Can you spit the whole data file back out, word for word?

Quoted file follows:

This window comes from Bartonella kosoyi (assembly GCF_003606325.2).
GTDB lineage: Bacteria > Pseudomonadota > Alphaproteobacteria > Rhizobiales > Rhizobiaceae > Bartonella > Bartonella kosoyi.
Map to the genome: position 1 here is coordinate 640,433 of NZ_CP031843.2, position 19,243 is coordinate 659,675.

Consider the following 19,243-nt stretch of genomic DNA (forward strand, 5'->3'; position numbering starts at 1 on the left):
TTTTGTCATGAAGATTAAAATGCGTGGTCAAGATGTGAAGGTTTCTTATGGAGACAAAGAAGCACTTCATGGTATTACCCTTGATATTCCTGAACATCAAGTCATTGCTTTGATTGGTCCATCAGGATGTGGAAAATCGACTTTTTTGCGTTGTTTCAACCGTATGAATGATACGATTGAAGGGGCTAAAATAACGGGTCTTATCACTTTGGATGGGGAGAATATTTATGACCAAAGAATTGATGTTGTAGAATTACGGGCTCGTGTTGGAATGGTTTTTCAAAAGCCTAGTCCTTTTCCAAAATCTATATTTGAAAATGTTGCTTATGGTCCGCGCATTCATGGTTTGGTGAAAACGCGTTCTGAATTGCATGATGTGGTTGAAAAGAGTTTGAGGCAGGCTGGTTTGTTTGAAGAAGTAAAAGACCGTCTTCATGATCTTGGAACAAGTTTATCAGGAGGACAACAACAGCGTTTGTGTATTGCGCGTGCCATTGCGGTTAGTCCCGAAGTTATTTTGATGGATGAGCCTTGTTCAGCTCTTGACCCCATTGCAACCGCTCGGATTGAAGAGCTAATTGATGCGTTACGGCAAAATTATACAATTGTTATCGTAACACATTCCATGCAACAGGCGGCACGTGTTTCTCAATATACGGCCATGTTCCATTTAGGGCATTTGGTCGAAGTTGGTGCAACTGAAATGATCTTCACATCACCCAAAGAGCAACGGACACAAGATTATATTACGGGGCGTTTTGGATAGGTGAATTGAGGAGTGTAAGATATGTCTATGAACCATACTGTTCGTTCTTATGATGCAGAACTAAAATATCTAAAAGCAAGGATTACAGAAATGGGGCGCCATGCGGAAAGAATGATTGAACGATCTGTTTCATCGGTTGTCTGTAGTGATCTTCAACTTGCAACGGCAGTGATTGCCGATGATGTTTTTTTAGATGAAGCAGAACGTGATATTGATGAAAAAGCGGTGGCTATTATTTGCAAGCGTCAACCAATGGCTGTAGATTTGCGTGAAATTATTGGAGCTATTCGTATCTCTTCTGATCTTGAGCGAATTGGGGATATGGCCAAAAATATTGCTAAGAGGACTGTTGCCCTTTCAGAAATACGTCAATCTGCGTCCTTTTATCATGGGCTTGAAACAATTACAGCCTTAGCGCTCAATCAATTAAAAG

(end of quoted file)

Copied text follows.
This window comes from Bartonella kosoyi (assembly GCF_003606325.2).
GTDB lineage: Bacteria > Pseudomonadota > Alphaproteobacteria > Rhizobiales > Rhizobiaceae > Bartonella > Bartonella kosoyi.
Map to the genome: position 1 here is coordinate 640,433 of NZ_CP031843.2, position 19,243 is coordinate 659,675.

Consider the following 19,243-nt stretch of genomic DNA (forward strand, 5'->3'; position numbering starts at 1 on the left):
TTTTGTCATGAAGATTAAAATGCGTGGTCAAGATGTGAAGGTTTCTTATGGAGACAAAGAAGCACTTCATGGTATTACCCTTGATATTCCTGAACATCAAGTCATTGCTTTGATTGGTCCATCAGGATGTGGAAAATCGACTTTTTTGCGTTGTTTCAACCGTATGAATGATACGATTGAAGGGGCTAAAATAACGGGTCTTATCACTTTGGATGGGGAGAATATTTATGACCAAAGAATTGATGTTGTAGAATTACGGGCTCGTGTTGGAATGGTTTTTCAAAAGCCTAGTCCTTTTCCAAAATCTATATTTGAAAATGTTGCTTATGGTCCGCGCATTCATGGTTTGGTGAAAACGCGTTCTGAATTGCATGATGTGGTTGAAAAGAGTTTGAGGCAGGCTGGTTTGTTTGAAGAAGTAAAAGACCGTCTTCATGATCTTGGAACAAGTTTATCAGGAGGACAACAACAGCGTTTGTGTATTGCGCGTGCCATTGCGGTTAGTCCCGAAGTTATTTTGATGGATGAGCCTTGTTCAGCTCTTGACCCCATTGCAACCGCTCGGATTGAAGAGCTAATTGATGCGTTACGGCAAAATTATACAATTGTTATCGTAACACATTCCATGCAACAGGCGGCACGTGTTTCTCAATATACGGCCATGTTCCATTTAGGGCATTTGGTCGAAGTTGGTGCAACTGAAATGATCTTCACATCACCCAAAGAGCAACGGACACAAGATTATATTACGGGGCGTTTTGGATAGGTGAATTGAGGAGTGTAAGATATGTCTATGAACCATACTGTTCGTTCTTATGATGCAGAACTAAAATATCTAAAAGCAAGGATTACAGAAATGGGGCGCCATGCGGAAAGAATGATTGAACGATCTGTTTCATCGGTTGTCTGTAGTGATCTTCAACTTGCAACGGCAGTGATTGCCGATGATGTTTTTTTAGATGAAGCAGAACGTGATATTGATGAAAAAGCGGTGGCTATTATTTGCAAGCGTCAACCAATGGCTGTAGATTTGCGTGAAATTATTGGAGCTATTCGTATCTCTTCTGATCTTGAGCGAATTGGGGATATGGCCAAAAATATTGCTAAGAGGACTGTTGCCCTTTCAGAAATACGTCAATCTGCGTCCTTTTATCATGGGCTTGAAACAATTACAGCCTTAGCGCTCAATCAATTAAAAG